Dating in one’s forties is not the same as dating when one is younger. The idea of dating after the age of forty sounds like a daunting task to those who dated in their twenties—and it is. The effects of dating after forty are also different from the effects of dating when one is younger because psychologically people are more mature and have a different set of needs as age increases. New wave relationships are relationships that differ from one’s past relationships. Dating in one’s forties can be a great experience for those who embrace these new wave relationships, however one must be prepared to cope with different emotional stresses associated with new wave relationships after forty. This essay examines the psychological and emotional differences of dating in one’s twenties compared to dating in one’s forties in order to better understand the potential for thriving new wave relationships post-forty. Therefore, given the right mental attitude and the right expectations, dating in one’s forties has positive effects on one’s life.
Main emotional and psychological differences. Emotionally, people in their twenties are inexperienced at handling life’s ups and downs. People in their twenties are still developing an idea of self, whereas people in their forties have a fully developed conception of self (Porter-Brown, 2009). The effects of dating in one’s twenties are much different that the effects of dating in one’s forties for the singular reason that by age forty, one is set in one’s ways. A post forty dater will be looking for different things in a potential mate than a dater in the twenties: “Those in their twenties and thirties look at potential—to hold down a job, earn money, be a good parent, evolve” (Porter-Brown, 2009). Someone in their forties is not looking at potential, but rather at a finished product. Therefore, a main difference between dating in one’s twenties compared to dating in one’s forties is that the basis of one’s decision is not hypothetical but has become real. The bottom line is that in one’s forties, a dater knows what is on the table because things are permanent at age forty as far as lifestyle, earning potential, behaviors, and future plans. In order for dating in one’s forties to be a positive life experience, older daters need to recognize that they have a different set of dating needs and expectations than when they were in their twenties. Furthermore, daters must accept that dating at forty is harder only because everyone is set in their ways. This does not mean that it is less rewarding; it only means that daters must realign their expectations with being older and ensconced.
Life experiences. After age forty, many daters have already had families, been divorced, widowed, or have never experienced a positive relationship. These life experiences contribute to the frame of mind of daters over forty. People in their twenties have not had the life experience to become jaded like one has by the time they turn forty (Rossi, 2016). People are a “known quantity” and must be evaluated based upon how they are presently, not in anticipation of how they might develop (Porter-Brown, 2009). The difference between dating in one’s twenties is that one looks forward to sharing the prime time of life experiences with a prospective date—having a family, creating a home, investing in a future—are all concerns of a twenty-year old dater; however, a forty-year old will be concerned with the compatibility of existing families, the home that already exists, and will accept or reject the financial security of a prospective date (Rossi, 2016). Therefore, forty-somethings are affected differently than twenty year olds when dating because they “have to find someone who not only meets all the 20-something requirements but is not all the things that decades of ex-lovers were” [italics] (Rossi, 2016). Life experiences establish one’s taste, and it is less likely that a forty-year old will compromise on established choices and preferences than a twenty-year old.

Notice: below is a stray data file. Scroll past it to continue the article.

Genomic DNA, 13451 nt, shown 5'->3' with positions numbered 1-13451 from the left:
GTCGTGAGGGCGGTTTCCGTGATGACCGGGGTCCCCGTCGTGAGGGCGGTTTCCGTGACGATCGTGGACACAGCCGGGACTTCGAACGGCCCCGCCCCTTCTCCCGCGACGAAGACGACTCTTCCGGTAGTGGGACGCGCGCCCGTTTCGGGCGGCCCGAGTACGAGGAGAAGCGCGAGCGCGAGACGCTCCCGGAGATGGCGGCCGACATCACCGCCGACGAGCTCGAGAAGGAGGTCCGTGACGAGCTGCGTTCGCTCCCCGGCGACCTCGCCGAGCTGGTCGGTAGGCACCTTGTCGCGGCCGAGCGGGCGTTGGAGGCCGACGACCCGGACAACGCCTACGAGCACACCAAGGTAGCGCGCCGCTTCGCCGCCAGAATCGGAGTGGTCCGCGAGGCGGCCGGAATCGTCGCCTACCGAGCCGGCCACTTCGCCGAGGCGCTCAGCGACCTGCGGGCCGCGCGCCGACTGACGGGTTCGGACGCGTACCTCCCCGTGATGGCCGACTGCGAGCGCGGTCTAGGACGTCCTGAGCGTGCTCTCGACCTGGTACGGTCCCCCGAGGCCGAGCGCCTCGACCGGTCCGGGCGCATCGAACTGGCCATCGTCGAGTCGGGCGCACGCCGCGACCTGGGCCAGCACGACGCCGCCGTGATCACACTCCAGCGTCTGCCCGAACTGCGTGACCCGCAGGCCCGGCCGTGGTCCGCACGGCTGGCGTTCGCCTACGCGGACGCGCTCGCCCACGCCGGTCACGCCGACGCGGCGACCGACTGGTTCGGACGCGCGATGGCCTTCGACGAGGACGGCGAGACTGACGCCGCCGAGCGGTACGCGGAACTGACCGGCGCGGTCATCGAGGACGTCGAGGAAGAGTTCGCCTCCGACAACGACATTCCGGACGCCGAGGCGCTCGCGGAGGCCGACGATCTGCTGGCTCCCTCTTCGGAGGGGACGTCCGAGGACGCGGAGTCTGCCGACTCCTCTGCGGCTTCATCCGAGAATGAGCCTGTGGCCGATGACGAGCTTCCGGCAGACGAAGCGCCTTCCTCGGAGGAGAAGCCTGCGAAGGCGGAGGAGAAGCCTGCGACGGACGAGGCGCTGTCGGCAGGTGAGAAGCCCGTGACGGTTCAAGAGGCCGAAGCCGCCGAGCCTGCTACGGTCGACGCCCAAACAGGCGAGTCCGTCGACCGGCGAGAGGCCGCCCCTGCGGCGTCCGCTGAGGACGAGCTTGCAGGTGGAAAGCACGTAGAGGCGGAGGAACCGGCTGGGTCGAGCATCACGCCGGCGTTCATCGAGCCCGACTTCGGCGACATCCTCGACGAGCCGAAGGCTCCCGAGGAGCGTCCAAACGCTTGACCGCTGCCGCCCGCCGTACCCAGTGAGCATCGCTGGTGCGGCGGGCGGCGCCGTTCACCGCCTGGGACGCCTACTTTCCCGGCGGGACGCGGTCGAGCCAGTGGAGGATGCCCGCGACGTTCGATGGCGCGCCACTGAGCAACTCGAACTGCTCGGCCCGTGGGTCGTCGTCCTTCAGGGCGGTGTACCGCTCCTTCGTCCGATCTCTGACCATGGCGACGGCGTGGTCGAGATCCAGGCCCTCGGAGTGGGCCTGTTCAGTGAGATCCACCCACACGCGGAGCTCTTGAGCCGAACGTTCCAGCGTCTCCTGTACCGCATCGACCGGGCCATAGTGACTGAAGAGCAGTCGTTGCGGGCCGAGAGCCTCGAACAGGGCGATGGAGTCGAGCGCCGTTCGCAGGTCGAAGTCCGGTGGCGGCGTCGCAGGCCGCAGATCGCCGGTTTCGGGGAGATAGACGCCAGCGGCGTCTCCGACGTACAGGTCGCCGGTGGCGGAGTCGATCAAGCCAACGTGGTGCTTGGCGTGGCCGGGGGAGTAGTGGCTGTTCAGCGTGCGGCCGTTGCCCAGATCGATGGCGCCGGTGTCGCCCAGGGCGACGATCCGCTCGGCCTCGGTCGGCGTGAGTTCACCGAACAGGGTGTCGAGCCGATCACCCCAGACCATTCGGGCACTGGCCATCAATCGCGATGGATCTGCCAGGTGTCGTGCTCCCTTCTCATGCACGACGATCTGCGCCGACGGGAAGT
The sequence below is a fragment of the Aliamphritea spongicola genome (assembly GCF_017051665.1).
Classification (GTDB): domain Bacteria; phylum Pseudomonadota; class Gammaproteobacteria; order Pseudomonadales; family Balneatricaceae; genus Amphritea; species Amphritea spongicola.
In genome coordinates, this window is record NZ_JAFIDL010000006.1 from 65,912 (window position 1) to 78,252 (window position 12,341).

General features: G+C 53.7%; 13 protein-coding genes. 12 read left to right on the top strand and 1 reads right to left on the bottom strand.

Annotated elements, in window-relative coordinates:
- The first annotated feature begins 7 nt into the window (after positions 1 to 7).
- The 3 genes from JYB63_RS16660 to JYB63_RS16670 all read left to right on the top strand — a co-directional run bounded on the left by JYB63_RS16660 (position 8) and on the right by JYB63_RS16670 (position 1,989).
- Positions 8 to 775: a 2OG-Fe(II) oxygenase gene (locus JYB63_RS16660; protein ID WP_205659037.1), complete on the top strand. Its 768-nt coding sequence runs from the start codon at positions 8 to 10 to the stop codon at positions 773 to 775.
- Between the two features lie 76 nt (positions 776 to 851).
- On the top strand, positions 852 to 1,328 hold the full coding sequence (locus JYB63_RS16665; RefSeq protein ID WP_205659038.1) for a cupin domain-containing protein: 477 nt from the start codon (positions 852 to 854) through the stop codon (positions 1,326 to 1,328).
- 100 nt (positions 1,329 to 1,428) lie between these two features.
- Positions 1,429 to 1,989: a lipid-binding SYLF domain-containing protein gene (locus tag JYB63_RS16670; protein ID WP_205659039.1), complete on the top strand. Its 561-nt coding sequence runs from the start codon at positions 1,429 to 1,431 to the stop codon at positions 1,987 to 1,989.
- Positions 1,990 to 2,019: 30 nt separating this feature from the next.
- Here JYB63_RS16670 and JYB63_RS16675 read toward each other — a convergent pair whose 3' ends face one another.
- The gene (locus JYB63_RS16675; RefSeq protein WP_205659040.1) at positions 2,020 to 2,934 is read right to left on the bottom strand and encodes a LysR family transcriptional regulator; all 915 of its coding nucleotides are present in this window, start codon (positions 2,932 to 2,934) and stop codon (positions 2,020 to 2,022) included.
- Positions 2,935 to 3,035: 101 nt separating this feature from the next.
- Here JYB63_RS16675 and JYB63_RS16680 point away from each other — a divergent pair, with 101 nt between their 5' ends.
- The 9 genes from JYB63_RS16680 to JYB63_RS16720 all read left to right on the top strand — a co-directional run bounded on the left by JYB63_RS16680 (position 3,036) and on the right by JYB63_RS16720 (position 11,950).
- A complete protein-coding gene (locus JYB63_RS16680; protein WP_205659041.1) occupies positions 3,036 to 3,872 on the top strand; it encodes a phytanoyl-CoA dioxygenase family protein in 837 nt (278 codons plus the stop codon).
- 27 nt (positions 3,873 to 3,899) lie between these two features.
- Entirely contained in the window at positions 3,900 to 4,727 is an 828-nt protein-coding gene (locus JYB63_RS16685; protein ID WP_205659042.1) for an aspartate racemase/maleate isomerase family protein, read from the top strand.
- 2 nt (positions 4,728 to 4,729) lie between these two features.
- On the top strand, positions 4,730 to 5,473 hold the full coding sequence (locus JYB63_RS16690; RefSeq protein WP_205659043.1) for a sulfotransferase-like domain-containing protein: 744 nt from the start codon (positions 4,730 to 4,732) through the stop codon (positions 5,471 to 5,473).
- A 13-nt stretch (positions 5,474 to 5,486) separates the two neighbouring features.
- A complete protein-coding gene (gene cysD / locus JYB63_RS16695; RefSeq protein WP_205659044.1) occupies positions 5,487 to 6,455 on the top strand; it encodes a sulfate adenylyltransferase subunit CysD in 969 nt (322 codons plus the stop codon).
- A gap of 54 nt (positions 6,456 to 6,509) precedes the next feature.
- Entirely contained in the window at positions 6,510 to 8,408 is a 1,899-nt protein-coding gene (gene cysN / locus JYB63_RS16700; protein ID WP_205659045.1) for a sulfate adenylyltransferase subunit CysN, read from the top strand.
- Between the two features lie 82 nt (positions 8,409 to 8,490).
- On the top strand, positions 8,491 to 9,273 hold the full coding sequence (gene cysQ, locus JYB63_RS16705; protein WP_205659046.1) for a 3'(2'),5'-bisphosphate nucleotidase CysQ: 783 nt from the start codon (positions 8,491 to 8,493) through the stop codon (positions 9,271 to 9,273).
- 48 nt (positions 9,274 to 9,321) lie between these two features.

New wave relationship potential post-forty. There is a great potential for daters over forty to have a successful relationship; part of it comes from not looking and trying too hard (Rossi, 2016). In a study of 3,005 participants ages 45-85-year-old, it was shown that the criteria that is most important when evaluating a dating prospect is education level and financial status, i.e., economic resources (Brown & Shinohara, 2013). The criteria for dating is also related to the fact that most older adults who actively date are divorced (Brown & Shinohara, 2013). The study reveals that older adults who are widowed or have never been married or in a significant relationship are less likely to try dating as an older adult (Brown & Shinohara, 2013). This means that daters are experienced in relationship behaviors and have an expectation of how their significant other should behave.
In conclusion, dating when one is in their forties is different from dating in the twenties for the primary reason that one has established oneself and is set in one’s ways. In the twenties, dating is a prospecting search in which two people are willing to grow and change together; whereas in the forties, dating is an acceptance of the way that two people already are and how their composite personalities will mesh. Dating is a way of finding a soulmate, and if done in the right mental frame-of-mind, meaning not expecting to change someone as one may have in their twenties, dating in one’s forties can be a positive life-changing experience.